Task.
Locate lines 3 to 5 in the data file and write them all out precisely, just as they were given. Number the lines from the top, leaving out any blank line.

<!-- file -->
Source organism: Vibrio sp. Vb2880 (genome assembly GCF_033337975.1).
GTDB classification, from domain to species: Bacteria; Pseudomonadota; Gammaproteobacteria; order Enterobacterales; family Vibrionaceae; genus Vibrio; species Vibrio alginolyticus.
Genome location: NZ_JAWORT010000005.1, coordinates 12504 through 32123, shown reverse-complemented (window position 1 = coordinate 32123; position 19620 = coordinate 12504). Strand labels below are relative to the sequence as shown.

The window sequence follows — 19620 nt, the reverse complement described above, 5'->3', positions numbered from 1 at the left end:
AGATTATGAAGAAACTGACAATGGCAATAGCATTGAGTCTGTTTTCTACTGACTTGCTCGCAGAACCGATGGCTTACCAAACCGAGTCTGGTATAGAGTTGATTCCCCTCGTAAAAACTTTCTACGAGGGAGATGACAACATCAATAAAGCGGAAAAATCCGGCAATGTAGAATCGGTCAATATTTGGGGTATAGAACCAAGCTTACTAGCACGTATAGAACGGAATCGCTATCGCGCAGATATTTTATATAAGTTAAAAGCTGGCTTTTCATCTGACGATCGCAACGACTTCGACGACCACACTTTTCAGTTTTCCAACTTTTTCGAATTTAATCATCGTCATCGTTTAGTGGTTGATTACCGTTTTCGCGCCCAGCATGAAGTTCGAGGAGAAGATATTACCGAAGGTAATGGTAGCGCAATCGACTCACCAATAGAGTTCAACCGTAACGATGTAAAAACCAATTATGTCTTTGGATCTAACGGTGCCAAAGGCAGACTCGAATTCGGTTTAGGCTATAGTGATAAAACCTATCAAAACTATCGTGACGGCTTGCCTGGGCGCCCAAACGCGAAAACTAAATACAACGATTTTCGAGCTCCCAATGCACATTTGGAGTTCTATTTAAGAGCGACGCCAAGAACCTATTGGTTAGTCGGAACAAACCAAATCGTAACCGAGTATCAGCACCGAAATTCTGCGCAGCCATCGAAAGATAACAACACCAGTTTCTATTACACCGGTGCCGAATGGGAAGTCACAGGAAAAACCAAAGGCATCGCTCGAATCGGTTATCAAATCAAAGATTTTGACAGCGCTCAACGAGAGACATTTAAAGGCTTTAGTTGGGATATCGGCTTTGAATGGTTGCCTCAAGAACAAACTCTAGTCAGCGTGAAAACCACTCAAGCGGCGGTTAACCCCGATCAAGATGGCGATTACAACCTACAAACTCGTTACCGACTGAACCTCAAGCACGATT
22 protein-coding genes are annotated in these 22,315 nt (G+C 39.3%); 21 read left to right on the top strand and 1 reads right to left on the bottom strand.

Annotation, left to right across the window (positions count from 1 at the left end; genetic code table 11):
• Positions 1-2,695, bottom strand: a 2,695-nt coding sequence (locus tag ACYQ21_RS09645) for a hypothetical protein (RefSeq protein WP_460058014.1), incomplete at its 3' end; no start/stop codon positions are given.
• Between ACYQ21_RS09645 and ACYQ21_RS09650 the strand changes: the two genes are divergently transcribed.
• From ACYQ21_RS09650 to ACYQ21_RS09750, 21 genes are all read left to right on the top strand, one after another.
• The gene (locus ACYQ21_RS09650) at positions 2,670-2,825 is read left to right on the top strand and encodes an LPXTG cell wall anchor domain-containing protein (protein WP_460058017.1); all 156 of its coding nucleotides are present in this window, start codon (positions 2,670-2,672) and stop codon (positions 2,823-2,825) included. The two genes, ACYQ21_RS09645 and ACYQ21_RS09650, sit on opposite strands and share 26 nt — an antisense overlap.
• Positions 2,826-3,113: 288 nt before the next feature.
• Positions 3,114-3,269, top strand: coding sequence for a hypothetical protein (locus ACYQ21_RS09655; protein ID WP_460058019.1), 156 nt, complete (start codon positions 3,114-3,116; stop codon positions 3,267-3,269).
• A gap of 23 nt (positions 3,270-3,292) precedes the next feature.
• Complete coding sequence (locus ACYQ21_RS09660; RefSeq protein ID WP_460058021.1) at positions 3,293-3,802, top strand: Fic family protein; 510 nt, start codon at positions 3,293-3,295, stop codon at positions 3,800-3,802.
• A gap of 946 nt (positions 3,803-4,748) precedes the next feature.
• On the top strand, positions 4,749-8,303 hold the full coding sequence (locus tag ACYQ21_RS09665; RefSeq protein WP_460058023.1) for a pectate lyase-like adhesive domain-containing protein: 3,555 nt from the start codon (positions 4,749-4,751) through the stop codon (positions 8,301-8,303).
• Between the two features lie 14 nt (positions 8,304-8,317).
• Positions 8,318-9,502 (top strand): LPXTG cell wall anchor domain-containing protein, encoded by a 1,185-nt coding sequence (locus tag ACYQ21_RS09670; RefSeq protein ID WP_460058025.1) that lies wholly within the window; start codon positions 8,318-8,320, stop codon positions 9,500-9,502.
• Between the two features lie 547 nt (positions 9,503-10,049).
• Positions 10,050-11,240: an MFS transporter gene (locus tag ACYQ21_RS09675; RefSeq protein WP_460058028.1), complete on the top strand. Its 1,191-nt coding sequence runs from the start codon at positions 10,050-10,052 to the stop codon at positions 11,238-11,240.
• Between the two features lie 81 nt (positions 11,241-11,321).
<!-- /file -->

Genome location: NZ_JAWORT010000005.1, coordinates 12504 through 32123, shown reverse-complemented (window position 1 = coordinate 32123; position 19620 = coordinate 12504). Strand labels below are relative to the sequence as shown.

The window sequence follows — 19620 nt, the reverse complement described above, 5'->3', positions numbered from 1 at the left end:
AGATTATGAAGAAACTGACAATGGCAATAGCATTGAGTCTGTTTTCTACTGACTTGCTCGCAGAACCGATGGCTTACCAAACCGAGTCTGGTATAGAGTTGATTCCCCTCGTAAAAACTTTCTACGAGGGAGATGACAACATCAATAAAGCGGAAAAATCCGGCAATGTAGAATCGGTCAATATTTGGGGTATAGAACCAAGCTTACTAGCACGTATAGAACGGAATCGCTATCGCGCAGATATTTTATATAAGTTAAAAGCTGGCTTTTCATCTGACGATCGCAACGACTTCGACGACCACACTTTTCAGTTTTCCAACTTTTTCGAATTTAATCATCGTCATCGTTTAGTGGTTGATTACCGTTTTCGCGCCCAGCATGAAGTTCGAGGAGAAGATATTACCGAAGGTAATGGTAGCGCAATCGACTCACCAATAGAGTTCAACCGTAACGATGTAAAAACCAATTATGTCTTTGGATCTAACGGTGCCAAAGGCAGACTCGAATTCGGTTTAGGCTATAGTGATAAAACCTATCAAAACTATCGTGACGGCTTGCCTGGGCGCCCAAACGCGAAAACTAAATACAACGATTTTCGAGCTCCCAATGCACATTTGGAGTTCTATTTAAGAGCGACGCCAAGAACCTATTGGTTAGTCGGAACAAACCAAATCGTAACCGAGTATCAGCACCGAAATTCTGCGCAGCCATCGAAAGATAACAACACCAGTTTCTATTACACCGGTGCCGAATGGGAAGTCACAGGAAAAACCAAAGGCATCGCTCGAATCGGTTATCAAATCAAAGATTTTGACAGCGCTCAACGAGAGACATTTAAAGGCTTTAGTTGGGATATCGGCTTTGAATGGTTGCCTCAAGAACAAACTCTAGTCAGCGTGAAAACCACTCAAGCGGCGGTTAACCCCGATCAAGATGGCGATTACAACCTACAAACTCGTTACCGACTGAACCTCAAGCACGATT